Friday, August 28, 2009
Odd Thomas...One Heck of a Book
Odd Thomas sees dead people. Sound familiar? For those people who liked The Sixth Sense, picture instead of a little boy who can see dead people, a naive young man who actually does something about what he sees (without the help of Bruce Willis's ghost). To quote Odd in his first-person narrative, "I see dead people. But then, by god, I do something about it." Odd Thomas is something of an avenger of the dead. He helps them resolve whatever is keeping them around. For example, at the very opening of the story, Odd is chasing down the murderer of a young girl in behalf of her ghost, who led Odd to the murderer.
Part of the novelty of the character Odd Thomas is that he's a "normal" person. He's a short order cook at a diner, has a normal girlfriend, and leads a very mundane life other than his ghost-helping vigilantism. His big aspirations in life are to marry his sweetheart, Stormy Llewellyn, to perhaps get into the "tire business" (selling car tires at a local tire store), and to live in his hometown of Pico Mundo, California, for the rest of his life. No Schwarzenegger. No puzzle-solving Langdon. No Jack Ryan. Just Odd.
I liked Odd's character extremely well. He is naive and callow to a T. He still has hope in humanity--almost blindingly and unabashedly. He loves his girlfriend, Stormy, as if his life depended on it. I doubt Koontz was going for the Adam and Eve motif, but even if he wasn't, he hit the mark squarely. Stormy and Odd seem (in many ways) to fit the Ademic model, in their hotter-than-habanero little desert Eden.
Koontz is thick with the foreshadowing. Loads of it until the reader cries, "Please, no more, Mr. Koontz! I've reached my carbohydrates and foreshadowing quota for the day." This isn't a bad device in the story's framework, but I assume many readers have predicted some denoument and climax events rather quickly into the story. (One major plot twist I anticipated within the first 20-30 pages, and very rarely throughout the reading did I have any doubts that this particular twist would happen.)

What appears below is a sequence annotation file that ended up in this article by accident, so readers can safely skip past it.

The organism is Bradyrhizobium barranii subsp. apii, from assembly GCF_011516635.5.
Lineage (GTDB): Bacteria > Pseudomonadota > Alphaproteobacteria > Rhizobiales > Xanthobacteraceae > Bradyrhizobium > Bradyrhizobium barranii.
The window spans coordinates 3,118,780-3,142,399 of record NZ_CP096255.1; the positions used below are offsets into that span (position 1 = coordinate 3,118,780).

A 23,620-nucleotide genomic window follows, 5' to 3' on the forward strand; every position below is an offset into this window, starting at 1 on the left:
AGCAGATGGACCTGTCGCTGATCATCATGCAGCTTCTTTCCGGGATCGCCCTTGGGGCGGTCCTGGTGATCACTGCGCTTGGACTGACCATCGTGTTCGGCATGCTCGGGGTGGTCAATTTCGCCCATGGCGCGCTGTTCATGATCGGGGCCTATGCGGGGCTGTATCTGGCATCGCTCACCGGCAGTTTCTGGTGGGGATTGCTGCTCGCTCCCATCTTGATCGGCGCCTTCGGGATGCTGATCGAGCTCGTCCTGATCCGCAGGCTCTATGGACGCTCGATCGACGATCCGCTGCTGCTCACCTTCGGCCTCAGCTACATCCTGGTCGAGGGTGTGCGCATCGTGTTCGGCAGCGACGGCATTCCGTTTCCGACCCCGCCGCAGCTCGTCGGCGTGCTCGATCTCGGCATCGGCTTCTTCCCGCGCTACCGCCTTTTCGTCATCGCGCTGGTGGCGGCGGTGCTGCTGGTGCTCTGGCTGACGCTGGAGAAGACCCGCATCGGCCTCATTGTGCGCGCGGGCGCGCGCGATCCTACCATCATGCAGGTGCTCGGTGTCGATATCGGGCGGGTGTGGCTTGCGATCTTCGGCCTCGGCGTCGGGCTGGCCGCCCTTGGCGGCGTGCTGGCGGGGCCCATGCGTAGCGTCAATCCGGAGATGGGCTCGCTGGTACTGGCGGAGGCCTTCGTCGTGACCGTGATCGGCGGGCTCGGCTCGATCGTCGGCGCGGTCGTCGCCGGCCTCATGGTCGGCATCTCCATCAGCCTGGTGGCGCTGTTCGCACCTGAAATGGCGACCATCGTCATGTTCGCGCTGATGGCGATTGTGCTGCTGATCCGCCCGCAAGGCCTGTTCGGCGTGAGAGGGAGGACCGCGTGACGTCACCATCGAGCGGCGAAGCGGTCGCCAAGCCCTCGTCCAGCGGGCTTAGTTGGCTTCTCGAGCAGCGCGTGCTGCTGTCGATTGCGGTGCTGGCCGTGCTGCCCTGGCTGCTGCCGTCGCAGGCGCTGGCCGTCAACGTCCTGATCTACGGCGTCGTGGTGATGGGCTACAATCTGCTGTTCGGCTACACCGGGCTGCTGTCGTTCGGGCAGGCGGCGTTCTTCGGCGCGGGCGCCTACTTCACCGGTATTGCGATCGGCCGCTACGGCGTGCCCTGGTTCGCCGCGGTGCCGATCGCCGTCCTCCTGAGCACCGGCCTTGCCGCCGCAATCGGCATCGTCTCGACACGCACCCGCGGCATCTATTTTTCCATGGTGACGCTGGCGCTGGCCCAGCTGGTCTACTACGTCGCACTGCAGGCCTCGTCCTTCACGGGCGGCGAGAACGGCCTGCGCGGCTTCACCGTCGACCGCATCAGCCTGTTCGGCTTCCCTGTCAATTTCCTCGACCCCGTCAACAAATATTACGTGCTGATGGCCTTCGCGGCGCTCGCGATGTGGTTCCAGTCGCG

It's exciting when a speculative fiction author sets rules for the paranormal early on and then uses those rules as leverage for major plot elements (Brandon Sanderson, for example, is a master at this, along with Jim Butcher, Patrick Rothfuss, and others). Koontz excels here, giving the reader plenty of rules for the world of ghosts and Odd's gift so that the readers can predict some of the events to come or can at least look back after big events and say, "Oh, yes, of COURSE! That's why such-and-such happened!"
I'd recommend the story to some people but not to others. Koontz does take the story dark. The antagonists are people you'd expect to see on death row. They're not nice people. There were times I was sick to my stomach. Was it a well-written book? Yes. Did I like many of the characters and the plot? Yes. Is it for everyone? No. And mostly because of the violence and implied, psychotically criminal violence.
Odd Thomas, by Dean Koontz. Bantam Books. 2003. 446 pp. $7.99 (PB).
Odd Thomas Series:
In Odd We Trust (graphic novel prequel)